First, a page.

My review of Queen of the Darkest Hour by Kim Rendfeld

Set in Carolingian France in the 8th century.

The story opens with the marriage of King Charles of Francia (later known as Charlemagne) and Fastrada, his fourth and much younger wife and sets out not only the relationship of characters to each other in a comprehensible way but also their attitudes to one another. So we learn that Fastrada is anxious about living up to Charles’ late queen. Pepin is jealous of his younger brother Karl, who is destined to be king after their father, but also fearful of the young Fastrada and the children she is likely to give Charles. He works toward diminishing her status but he can go only so far because he is but a boy of fourteen, only two years younger than his stepmother. However, as the story progresses, Pepin matures and his envy and ambition only grow.

It is unfortunate that stories revolving around queens, with a few exceptions, have them sitting in their palaces receiving news of action taking place elsewhere. Charles was involved in many wars during this period, so the author loses the opportunity to involve the reader in the excitement because the action is dealt with in a sentence or two from a messenger or in a letter. This is also true of Fastrada.

Having said that, with Pepin around life in the palace wasn’t entirely dull. Pepin is one of the antagonists, but he is not an entirely evil character, which gives him dimensions. It is not difficult to sympathise with him because who wouldn’t be angry after being overlooked in favour of a younger brother just because of a physical deformity?

I often find reading an ebook with the list of characters at the front is frustrating. However, in this case, and in spite of the unusual names, the author was so adept at identifying her characters in the narrative that beyond the first few pages I never had occasion to refer to that list.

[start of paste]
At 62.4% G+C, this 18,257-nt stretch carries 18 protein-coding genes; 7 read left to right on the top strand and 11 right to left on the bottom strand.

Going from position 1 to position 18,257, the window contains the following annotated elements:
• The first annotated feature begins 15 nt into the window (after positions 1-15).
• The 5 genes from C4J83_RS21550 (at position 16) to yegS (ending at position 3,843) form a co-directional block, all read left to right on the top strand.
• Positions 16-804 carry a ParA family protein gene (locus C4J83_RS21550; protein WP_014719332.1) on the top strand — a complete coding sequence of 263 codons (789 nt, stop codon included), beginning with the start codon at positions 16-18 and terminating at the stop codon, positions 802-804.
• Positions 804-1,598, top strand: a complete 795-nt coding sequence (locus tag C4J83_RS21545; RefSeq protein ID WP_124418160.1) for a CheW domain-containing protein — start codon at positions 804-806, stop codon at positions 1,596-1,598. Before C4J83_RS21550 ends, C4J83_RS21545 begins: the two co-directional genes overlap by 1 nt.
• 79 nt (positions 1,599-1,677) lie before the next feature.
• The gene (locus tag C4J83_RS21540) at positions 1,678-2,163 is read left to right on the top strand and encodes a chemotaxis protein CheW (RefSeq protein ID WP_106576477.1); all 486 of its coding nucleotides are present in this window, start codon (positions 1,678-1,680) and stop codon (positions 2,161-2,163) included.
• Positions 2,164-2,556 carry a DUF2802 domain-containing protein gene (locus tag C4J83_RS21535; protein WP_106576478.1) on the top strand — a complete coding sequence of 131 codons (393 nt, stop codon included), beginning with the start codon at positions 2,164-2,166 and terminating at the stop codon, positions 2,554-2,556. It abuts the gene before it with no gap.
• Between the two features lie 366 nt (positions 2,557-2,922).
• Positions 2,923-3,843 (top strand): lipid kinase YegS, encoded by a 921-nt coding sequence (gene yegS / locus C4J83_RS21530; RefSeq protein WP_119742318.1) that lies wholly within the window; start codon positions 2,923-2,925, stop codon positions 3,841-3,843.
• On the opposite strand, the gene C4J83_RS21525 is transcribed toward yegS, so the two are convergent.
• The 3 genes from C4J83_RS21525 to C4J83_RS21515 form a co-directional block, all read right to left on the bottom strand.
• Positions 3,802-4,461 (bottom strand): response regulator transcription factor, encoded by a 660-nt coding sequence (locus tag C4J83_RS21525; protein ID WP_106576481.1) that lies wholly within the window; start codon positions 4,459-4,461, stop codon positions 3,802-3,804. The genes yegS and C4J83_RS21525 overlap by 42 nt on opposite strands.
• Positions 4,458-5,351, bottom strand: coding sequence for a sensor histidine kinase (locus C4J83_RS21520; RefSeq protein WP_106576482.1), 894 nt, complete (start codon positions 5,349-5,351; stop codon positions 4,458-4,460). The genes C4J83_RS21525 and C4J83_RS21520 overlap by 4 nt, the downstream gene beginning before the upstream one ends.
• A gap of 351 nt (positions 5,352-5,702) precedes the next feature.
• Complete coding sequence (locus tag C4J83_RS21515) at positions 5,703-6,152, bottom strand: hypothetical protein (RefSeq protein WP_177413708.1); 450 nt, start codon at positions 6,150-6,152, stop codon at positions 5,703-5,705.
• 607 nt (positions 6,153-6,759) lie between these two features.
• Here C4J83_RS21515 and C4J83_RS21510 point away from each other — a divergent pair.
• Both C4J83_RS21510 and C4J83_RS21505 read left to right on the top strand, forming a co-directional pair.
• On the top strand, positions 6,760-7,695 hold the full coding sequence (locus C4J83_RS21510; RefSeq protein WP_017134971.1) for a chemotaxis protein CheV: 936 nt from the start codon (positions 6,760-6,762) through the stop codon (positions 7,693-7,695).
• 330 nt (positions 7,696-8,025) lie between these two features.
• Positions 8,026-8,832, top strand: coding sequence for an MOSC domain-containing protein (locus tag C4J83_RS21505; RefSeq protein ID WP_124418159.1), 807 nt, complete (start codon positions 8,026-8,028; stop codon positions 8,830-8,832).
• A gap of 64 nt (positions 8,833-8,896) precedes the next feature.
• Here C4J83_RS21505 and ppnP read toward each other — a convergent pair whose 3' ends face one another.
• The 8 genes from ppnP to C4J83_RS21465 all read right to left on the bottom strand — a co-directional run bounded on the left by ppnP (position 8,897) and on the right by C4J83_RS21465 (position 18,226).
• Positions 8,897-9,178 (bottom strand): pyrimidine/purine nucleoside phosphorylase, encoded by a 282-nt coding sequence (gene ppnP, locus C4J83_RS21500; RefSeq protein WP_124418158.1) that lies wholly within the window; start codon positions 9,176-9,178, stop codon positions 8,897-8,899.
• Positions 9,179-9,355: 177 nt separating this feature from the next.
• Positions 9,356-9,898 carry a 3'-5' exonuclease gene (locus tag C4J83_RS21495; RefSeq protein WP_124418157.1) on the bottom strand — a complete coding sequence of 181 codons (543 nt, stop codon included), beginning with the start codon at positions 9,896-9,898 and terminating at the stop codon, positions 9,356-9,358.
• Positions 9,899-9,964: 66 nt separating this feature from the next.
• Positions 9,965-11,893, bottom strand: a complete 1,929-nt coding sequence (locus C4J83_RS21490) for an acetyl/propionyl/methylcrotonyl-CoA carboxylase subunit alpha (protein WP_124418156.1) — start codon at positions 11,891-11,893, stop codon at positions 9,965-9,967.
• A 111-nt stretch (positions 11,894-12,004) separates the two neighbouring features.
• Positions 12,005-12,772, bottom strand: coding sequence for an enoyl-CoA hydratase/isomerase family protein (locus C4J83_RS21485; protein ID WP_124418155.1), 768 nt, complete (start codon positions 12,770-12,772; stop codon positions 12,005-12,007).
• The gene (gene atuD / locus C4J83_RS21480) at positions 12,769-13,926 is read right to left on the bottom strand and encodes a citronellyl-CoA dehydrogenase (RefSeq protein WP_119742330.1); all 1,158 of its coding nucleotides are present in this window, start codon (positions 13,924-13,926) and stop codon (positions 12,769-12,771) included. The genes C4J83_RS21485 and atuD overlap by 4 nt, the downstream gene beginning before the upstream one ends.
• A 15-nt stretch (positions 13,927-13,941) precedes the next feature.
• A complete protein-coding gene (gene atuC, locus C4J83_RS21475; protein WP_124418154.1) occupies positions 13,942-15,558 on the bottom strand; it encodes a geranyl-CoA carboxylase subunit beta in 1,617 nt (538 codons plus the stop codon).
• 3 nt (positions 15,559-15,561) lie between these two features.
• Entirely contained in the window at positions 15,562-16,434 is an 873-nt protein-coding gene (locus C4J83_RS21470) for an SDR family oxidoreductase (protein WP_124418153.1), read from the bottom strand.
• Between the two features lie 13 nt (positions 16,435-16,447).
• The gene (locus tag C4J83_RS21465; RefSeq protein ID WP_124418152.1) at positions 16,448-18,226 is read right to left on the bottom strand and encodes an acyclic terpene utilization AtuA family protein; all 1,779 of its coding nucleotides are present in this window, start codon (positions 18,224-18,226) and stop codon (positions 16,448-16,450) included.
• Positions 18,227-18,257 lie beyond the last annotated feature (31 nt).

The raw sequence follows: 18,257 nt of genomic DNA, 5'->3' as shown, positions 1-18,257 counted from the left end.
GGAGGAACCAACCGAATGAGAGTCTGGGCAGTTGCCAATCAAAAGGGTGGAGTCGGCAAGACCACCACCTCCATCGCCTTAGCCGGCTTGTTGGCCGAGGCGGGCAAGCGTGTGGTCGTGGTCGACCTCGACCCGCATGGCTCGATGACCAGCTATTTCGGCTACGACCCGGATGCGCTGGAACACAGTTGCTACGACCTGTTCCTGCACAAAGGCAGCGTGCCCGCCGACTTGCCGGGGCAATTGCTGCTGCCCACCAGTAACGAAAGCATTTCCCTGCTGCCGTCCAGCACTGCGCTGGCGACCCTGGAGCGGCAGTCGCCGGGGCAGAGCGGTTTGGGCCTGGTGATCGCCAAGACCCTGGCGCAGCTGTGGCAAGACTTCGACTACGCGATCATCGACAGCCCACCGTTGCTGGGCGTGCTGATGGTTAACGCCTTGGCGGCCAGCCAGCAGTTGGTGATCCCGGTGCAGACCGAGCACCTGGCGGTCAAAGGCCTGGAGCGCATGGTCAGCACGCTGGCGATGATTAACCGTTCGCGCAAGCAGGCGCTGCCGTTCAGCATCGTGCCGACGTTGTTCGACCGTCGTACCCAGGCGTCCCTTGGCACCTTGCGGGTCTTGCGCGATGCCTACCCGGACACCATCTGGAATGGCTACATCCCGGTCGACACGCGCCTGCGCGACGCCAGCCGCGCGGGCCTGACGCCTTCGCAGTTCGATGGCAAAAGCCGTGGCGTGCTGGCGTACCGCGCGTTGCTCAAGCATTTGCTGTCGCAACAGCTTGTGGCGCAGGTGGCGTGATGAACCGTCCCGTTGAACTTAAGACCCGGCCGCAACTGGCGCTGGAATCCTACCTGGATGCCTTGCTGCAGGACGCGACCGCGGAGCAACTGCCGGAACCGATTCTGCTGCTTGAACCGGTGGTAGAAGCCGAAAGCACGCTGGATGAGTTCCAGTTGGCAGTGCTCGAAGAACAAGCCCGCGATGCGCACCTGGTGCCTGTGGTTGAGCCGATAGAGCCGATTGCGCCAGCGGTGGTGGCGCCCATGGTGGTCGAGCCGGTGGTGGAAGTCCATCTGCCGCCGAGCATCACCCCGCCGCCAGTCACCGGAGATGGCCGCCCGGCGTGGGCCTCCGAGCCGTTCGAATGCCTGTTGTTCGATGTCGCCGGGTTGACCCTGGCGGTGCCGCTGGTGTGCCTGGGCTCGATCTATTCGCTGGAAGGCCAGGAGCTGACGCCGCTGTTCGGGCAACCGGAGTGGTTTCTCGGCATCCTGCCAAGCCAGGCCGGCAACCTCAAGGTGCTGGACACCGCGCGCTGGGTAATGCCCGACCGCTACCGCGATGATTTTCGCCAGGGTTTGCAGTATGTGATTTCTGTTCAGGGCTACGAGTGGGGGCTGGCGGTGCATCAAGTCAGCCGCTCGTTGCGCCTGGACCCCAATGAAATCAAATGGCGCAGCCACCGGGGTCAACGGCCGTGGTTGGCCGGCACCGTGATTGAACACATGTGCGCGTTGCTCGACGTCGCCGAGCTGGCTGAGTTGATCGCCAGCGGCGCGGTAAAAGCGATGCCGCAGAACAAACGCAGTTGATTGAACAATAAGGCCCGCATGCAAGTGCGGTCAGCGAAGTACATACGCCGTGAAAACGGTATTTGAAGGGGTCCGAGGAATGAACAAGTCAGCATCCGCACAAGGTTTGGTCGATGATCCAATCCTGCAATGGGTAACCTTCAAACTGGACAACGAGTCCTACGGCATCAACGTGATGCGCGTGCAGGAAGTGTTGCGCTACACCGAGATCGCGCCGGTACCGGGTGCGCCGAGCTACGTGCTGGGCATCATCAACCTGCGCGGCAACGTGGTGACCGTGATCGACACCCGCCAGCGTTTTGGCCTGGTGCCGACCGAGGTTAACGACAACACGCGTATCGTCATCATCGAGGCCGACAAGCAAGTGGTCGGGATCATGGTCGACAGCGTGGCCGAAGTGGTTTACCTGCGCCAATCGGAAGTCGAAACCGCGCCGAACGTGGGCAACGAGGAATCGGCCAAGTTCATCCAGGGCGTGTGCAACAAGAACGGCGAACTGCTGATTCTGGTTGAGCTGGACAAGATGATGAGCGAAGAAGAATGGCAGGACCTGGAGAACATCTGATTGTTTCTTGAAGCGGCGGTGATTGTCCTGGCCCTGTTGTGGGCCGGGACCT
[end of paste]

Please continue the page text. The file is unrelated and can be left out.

This is an unfamiliar period of history to me and I enjoyed my first foray into it.


I wrote this review for Discovering Diamonds.

Plotter or pantser

I know. Zillions of words have been written on the subject, so here is my two pennyworth. I was always a pantser, which is logical because my first 9 books were all about real people and true events. There wasn’t a lot of plotting to be done, only to flesh out the characters, add descriptions and decide which parts of the actual history to develop. This suited me well enough until I came to book no. 10. Here I set fictional characters against real events, but there was some plotting involved and I did it ‘on the wing’. The book that was supposed to no. 11 was the subject of a previous blog (the book that didn’t want to be written) so I’ll bypass that and talk about the new no. 11, which is also a combination of fictional and historical.

Before starting this book, I decided I wanted to be a plotter because it seemed to me a more professional approach. I found a neat little book called Take off Your Pants, laid out my strategy according to the author’s suggestions and jumped right in. After writing about 70 pages, I decided it was necessary to give my heroine 2 brothers. Around page 120, I decided I didn’t need the two brothers if I added the point of view of a protagonist to show the other side of the story. By page 180, I had reached the conclusion that the book would be too long, with too much war and not enough human drama so out went the protagonist’s voice and back came the two brothers. (Two, so I could kill one off.) Proud to say I have now finished the first draft.


The moral is, you can’t drive a round peg into a square hole. For better or worse, I write by the seat of my pants.

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